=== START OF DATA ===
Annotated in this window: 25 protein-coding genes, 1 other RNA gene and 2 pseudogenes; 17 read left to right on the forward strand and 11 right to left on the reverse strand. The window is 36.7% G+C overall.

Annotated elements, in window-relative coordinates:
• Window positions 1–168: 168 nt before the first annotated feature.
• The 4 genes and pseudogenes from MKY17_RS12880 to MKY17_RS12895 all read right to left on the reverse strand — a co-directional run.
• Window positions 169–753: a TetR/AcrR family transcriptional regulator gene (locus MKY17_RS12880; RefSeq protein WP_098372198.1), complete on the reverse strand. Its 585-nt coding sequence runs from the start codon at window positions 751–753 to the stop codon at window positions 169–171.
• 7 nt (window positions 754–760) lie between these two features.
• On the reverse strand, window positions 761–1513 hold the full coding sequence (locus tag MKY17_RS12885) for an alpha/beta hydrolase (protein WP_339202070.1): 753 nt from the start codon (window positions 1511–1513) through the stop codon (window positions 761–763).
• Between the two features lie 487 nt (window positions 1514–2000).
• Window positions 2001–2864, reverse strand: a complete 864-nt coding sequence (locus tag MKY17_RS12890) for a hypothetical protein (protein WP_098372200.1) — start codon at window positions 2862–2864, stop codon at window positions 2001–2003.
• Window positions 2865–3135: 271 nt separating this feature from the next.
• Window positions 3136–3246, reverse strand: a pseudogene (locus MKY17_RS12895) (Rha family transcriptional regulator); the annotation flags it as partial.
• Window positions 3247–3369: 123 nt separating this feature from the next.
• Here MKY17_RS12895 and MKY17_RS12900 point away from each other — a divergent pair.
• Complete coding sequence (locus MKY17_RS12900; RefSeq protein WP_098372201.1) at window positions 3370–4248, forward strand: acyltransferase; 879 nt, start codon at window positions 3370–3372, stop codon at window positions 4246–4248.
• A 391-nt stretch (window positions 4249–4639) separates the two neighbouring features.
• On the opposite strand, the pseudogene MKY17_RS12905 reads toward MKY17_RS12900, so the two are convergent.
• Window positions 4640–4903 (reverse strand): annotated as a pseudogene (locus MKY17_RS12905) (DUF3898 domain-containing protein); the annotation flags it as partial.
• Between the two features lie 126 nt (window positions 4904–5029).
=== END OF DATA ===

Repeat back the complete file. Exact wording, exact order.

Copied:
Annotated in this window: 25 protein-coding genes, 1 other RNA gene and 2 pseudogenes; 17 read left to right on the forward strand and 11 right to left on the reverse strand. The window is 36.7% G+C overall.

Annotated elements, in window-relative coordinates:
• Window positions 1–168: 168 nt before the first annotated feature.
• The 4 genes and pseudogenes from MKY17_RS12880 to MKY17_RS12895 all read right to left on the reverse strand — a co-directional run.
• Window positions 169–753: a TetR/AcrR family transcriptional regulator gene (locus MKY17_RS12880; RefSeq protein WP_098372198.1), complete on the reverse strand. Its 585-nt coding sequence runs from the start codon at window positions 751–753 to the stop codon at window positions 169–171.
• 7 nt (window positions 754–760) lie between these two features.
• On the reverse strand, window positions 761–1513 hold the full coding sequence (locus tag MKY17_RS12885) for an alpha/beta hydrolase (protein WP_339202070.1): 753 nt from the start codon (window positions 1511–1513) through the stop codon (window positions 761–763).
• Between the two features lie 487 nt (window positions 1514–2000).
• Window positions 2001–2864, reverse strand: a complete 864-nt coding sequence (locus tag MKY17_RS12890) for a hypothetical protein (protein WP_098372200.1) — start codon at window positions 2862–2864, stop codon at window positions 2001–2003.
• Window positions 2865–3135: 271 nt separating this feature from the next.
• Window positions 3136–3246, reverse strand: a pseudogene (locus MKY17_RS12895) (Rha family transcriptional regulator); the annotation flags it as partial.
• Window positions 3247–3369: 123 nt separating this feature from the next.
• Here MKY17_RS12895 and MKY17_RS12900 point away from each other — a divergent pair.
• Complete coding sequence (locus MKY17_RS12900; RefSeq protein WP_098372201.1) at window positions 3370–4248, forward strand: acyltransferase; 879 nt, start codon at window positions 3370–3372, stop codon at window positions 4246–4248.
• A 391-nt stretch (window positions 4249–4639) separates the two neighbouring features.
• On the opposite strand, the pseudogene MKY17_RS12905 reads toward MKY17_RS12900, so the two are convergent.
• Window positions 4640–4903 (reverse strand): annotated as a pseudogene (locus MKY17_RS12905) (DUF3898 domain-containing protein); the annotation flags it as partial.
• Between the two features lie 126 nt (window positions 4904–5029).